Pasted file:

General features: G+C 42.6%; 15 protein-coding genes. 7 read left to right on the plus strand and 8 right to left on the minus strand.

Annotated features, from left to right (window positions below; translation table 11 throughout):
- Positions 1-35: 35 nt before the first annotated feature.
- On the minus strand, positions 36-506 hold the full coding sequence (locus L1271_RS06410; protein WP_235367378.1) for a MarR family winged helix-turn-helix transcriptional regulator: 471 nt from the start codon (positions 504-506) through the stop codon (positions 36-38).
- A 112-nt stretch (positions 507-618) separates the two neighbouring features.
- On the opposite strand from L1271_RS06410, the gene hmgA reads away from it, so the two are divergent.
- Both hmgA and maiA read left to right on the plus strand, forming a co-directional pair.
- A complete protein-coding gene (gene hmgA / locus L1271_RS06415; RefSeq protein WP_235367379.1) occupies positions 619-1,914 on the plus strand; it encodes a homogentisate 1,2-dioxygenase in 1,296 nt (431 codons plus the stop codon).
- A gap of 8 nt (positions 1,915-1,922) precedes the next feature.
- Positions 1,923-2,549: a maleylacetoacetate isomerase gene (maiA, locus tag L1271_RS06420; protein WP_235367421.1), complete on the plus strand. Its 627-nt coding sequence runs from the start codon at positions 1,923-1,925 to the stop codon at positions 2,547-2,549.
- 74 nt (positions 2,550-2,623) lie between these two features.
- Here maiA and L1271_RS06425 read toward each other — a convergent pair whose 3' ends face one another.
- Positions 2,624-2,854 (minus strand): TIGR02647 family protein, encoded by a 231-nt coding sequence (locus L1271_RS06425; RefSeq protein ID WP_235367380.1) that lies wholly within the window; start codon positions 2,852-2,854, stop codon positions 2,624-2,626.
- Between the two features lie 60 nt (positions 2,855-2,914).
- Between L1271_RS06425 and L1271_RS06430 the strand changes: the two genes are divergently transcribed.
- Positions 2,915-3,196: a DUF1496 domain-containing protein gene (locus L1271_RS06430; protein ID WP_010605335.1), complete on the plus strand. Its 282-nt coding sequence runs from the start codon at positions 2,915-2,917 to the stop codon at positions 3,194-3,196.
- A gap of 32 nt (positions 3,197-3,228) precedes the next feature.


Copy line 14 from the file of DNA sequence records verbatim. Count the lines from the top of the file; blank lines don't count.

- Between the two features lie 60 nt (positions 2,855-2,914).